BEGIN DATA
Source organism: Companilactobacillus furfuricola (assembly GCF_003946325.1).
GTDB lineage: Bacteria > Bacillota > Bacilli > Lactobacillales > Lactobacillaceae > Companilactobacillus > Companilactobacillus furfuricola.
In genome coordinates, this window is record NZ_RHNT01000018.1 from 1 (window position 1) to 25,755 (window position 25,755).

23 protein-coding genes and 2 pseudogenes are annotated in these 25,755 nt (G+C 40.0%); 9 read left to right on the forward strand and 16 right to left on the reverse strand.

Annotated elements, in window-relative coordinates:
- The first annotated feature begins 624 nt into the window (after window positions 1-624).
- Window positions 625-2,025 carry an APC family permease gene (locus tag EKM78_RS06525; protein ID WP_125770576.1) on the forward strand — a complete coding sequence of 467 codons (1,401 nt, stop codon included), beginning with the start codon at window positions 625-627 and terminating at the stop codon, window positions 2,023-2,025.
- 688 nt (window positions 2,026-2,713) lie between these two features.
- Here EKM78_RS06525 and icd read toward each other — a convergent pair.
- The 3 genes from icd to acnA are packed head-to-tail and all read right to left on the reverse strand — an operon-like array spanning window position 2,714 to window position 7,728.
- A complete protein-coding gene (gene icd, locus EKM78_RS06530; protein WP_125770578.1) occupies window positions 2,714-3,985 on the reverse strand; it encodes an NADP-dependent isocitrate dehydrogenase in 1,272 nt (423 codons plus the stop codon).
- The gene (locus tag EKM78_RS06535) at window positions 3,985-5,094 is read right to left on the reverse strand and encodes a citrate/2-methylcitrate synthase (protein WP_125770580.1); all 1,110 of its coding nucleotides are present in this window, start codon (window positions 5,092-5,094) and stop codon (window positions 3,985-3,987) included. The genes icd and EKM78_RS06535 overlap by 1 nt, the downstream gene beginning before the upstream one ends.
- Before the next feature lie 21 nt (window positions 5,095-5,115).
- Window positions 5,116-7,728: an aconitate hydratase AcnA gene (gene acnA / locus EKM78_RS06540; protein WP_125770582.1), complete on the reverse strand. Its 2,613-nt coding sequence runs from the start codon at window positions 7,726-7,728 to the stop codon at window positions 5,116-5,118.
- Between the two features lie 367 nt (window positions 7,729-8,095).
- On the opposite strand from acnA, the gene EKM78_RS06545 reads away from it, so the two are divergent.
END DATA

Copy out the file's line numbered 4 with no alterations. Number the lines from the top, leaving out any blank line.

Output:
23 protein-coding genes and 2 pseudogenes are annotated in these 25,755 nt (G+C 40.0%); 9 read left to right on the forward strand and 16 right to left on the reverse strand.